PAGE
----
School Bullying: Understanding Restorative Practice Processes is Essential for Effective Circle Processes

WNYT and the Albany Times Union reported on May 29 (see articles here and here) of a bullying incident at Albany’s Hackett Middle School, that resulted in the victim being removed from the school and the offenders receiving (as of yet) no reprimand.

In this situation of school bullying, having the victim(s) “participate in a ‘sensitivity circle’ to talk about how the incident made her (them) feel” is not an adequate solution. This Circle Process approach to Restorative Justice seems to be lacking some very important principles of the practice. To restore justice in this situation, it would be good to see through a lens that focuses on the victim’s needs, as suggested by Howard Zehr (Little Book of Restorative Justice, 2002). These are important things to consider:

  • Crime is a violation of people and relationships.
  • Violations create obligations.
  • Justice involves victims, offenders, and community members in an effort to put things right.
  • Central focus: victim needs and offender responsibility for repairing harm.

Some important questions to ask:

  • Who has been hurt?
  • What are their needs?
  • Whose obligations are these?

As reported in the Times Union article,

“U.S. Department of Education’s Office of Civil Rights concluded that race-based harassment had occurred and that district officials should have recognized that. The department also found that the district did not appropriately discipline the harassers or provide a viable remedy.”

“They failed every student in that school,” said Henri Williams, the girl’s father. “It’s not just about the black kids, it’s about the white kids knowing what’s OK.”

The article by the Times Union did not mention if the victim found the resolution to be adequate, nor did it mention what and how the offenders are taking positive action to restore justice (maybe they could research, write & give speeches concerning the trauma caused by structural violence such as institutionalized racism).

These are some important thoughts to consider.

The administration at Hackett Middle school has been faulted for not appropriately disciplining the harassers or providing a viable remedy.  This could be the result of inadequate training.  New York State Higher Education institutions are lacking in course offerings in the very important and growing fields of study of Restorative Practices and Peace Studies. If NYS higher education institutions do not offer adequate learning opportunities in these important fields of study, we need to ask ourselves,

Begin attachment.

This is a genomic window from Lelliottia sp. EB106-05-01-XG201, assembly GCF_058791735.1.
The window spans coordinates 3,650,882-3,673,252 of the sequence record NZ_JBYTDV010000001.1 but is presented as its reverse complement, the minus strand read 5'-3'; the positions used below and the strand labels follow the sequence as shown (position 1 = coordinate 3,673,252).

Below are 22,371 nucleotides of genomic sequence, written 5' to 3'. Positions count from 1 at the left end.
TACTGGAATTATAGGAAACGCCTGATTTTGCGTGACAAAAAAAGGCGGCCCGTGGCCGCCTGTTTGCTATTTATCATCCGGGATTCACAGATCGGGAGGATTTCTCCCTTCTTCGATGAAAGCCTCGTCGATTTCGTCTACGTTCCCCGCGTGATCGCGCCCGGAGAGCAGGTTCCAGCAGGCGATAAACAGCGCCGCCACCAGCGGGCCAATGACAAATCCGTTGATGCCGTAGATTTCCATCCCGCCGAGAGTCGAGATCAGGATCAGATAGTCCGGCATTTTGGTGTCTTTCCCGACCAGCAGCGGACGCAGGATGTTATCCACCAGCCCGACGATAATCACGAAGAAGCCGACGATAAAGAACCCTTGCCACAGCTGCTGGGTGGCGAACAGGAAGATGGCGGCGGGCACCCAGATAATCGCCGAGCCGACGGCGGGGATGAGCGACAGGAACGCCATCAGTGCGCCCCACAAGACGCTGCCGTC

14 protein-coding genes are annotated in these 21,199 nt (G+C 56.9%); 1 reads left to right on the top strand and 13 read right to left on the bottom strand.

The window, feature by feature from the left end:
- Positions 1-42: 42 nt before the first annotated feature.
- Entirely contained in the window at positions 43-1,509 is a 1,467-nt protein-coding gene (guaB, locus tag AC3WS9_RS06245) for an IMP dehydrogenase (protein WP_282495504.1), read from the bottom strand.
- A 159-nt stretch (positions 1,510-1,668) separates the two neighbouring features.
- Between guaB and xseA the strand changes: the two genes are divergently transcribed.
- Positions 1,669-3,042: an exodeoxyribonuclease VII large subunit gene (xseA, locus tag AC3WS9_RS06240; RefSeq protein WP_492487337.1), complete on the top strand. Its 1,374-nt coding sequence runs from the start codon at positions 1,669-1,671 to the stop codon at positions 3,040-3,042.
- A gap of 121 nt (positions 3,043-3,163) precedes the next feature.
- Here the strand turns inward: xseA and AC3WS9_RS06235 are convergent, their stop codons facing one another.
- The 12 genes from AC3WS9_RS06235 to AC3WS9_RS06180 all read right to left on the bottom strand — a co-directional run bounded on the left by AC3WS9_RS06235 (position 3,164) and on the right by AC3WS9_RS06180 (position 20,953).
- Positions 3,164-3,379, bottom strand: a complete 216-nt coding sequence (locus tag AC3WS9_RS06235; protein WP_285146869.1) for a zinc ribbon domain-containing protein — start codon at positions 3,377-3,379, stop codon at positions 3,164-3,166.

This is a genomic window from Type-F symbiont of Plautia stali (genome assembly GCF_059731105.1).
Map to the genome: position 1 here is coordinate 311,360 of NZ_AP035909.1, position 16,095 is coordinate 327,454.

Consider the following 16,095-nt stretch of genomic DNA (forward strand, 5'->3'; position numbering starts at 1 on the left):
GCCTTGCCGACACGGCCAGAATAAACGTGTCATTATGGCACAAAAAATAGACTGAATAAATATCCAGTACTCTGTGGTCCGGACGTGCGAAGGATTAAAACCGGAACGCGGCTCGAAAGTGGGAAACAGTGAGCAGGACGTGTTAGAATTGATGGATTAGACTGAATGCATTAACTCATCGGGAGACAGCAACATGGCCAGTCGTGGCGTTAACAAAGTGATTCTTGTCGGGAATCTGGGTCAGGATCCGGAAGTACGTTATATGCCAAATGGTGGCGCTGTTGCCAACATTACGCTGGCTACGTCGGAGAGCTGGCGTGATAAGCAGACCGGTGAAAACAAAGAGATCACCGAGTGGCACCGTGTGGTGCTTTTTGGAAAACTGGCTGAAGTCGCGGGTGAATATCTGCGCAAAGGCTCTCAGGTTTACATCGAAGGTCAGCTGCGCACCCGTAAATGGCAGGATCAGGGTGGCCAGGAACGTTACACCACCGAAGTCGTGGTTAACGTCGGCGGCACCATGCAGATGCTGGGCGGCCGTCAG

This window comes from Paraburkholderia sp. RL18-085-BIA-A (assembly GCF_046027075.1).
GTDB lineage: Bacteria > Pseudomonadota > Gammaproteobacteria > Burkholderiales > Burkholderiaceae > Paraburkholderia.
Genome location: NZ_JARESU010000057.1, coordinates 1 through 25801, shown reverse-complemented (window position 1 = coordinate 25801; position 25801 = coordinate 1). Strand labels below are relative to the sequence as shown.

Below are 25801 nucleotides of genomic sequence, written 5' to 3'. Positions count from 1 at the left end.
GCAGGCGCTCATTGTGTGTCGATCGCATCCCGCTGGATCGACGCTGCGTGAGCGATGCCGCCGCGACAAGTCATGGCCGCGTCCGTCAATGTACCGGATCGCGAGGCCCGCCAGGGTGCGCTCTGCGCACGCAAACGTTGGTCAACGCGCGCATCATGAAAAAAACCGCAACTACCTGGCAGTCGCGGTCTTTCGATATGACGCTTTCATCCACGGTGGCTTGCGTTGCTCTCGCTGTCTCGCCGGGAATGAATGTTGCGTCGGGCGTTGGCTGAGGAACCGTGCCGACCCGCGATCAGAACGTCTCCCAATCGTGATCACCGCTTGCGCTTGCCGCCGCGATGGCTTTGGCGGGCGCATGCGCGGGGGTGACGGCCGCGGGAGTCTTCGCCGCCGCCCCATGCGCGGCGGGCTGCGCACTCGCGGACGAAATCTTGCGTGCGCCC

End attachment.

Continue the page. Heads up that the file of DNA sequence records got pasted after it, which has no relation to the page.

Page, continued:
“Why not?”

and

“Who’s obligation is it to meet this need?”

© Nancy Babbitt and Just Desserts Blog, 2013-2014. Unauthorized use and/or duplication of this material without express and written permission from this blog’s author and/or owner is strictly prohibited. Excerpts and links may be used, provided that full and clear credit is given to Nancy Babbitt and Just Desserts Blog with appropriate and specific direction to the original content.

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One thought on “School Bullying: Understanding Restorative Practice Processes is Essential for Effective Circle Processes

  1. So clearly mishandled. So unnecessary in today’s society of multi-ethnic and multi-cultural families and neighborhoods/cities.
    A VERY large part of the problem, sadly, is that many Talk the Talk but do not Walk the Walk. What I mean is this, where it needs to be socially correct, many adults conduct themselves in “appropriate” ways….not using racial slurs, working side by side with those different races/cultures/sexual orientation, so on and so on.
    How are today’s children to learn not to bully when they live it at home. They observe the actions of adults and copy them then when their child acts out what was learned at home, then the adults call for action.
    In my opinion, I do not see how removing the girl and placing her in a different school would make a difference.
    Aren’t these same harassers being promoted to the same high school in the autumn?
    Why weren’t the parents of the offending children brought in before the school officials for a meeting? Talking with the parents of these children in a non-offensive, rational, educated manner would allow officials to get a better sense of what was going on.
    The school should have then approached both sets of parents (victim and offender) and offered a meeting to find an agreeable solution to the situation.
    Only after the adults on both sides of the situation have been educated on the importance of not allowing this behavior then coming up with an acceptable consequence, can the children be educated and change behaviors.

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